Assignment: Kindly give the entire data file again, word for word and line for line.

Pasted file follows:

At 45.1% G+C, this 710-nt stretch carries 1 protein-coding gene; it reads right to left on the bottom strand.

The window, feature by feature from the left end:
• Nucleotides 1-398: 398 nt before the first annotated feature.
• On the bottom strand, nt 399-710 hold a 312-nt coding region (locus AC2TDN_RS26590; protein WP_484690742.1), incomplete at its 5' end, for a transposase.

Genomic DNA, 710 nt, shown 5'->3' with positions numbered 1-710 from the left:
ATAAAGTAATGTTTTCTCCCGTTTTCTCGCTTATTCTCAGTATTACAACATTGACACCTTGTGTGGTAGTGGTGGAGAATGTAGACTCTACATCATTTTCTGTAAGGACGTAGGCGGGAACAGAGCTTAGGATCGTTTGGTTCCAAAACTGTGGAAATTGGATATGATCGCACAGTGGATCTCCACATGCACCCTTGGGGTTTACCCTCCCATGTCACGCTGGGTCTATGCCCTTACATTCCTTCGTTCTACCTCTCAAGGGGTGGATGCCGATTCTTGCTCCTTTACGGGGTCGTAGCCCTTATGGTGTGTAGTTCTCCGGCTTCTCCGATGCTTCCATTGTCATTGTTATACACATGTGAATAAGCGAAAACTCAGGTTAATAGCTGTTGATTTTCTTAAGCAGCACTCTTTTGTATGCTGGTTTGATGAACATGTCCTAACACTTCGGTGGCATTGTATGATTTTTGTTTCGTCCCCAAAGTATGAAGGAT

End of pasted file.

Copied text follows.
At 45.1% G+C, this 710-nt stretch carries 1 protein-coding gene; it reads right to left on the bottom strand.

The window, feature by feature from the left end:
• Nucleotides 1-398: 398 nt before the first annotated feature.
• On the bottom strand, nt 399-710 hold a 312-nt coding region (locus AC2TDN_RS26590; protein WP_484690742.1), incomplete at its 5' end, for a transposase.

Genomic DNA, 710 nt, shown 5'->3' with positions numbered 1-710 from the left:
ATAAAGTAATGTTTTCTCCCGTTTTCTCGCTTATTCTCAGTATTACAACATTGACACCTTGTGTGGTAGTGGTGGAGAATGTAGACTCTACATCATTTTCTGTAAGGACGTAGGCGGGAACAGAGCTTAGGATCGTTTGGTTCCAAAACTGTGGAAATTGGATATGATCGCACAGTGGATCTCCACATGCACCCTTGGGGTTTACCCTCCCATGTCACGCTGGGTCTATGCCCTTACATTCCTTCGTTCTACCTCTCAAGGGGTGGATGCCGATTCTTGCTCCTTTACGGGGTCGTAGCCCTTATGGTGTGTAGTTCTCCGGCTTCTCCGATGCTTCCATTGTCATTGTTATACACATGTGAATAAGCGAAAACTCAGGTTAATAGCTGTTGATTTTCTTAAGCAGCACTCTTTTGTATGCTGGTTTGATGAACATGTCCTAACACTTCGGTGGCATTGTATGATTTTTGTTTCGTCCCCAAAGTATGAAGGAT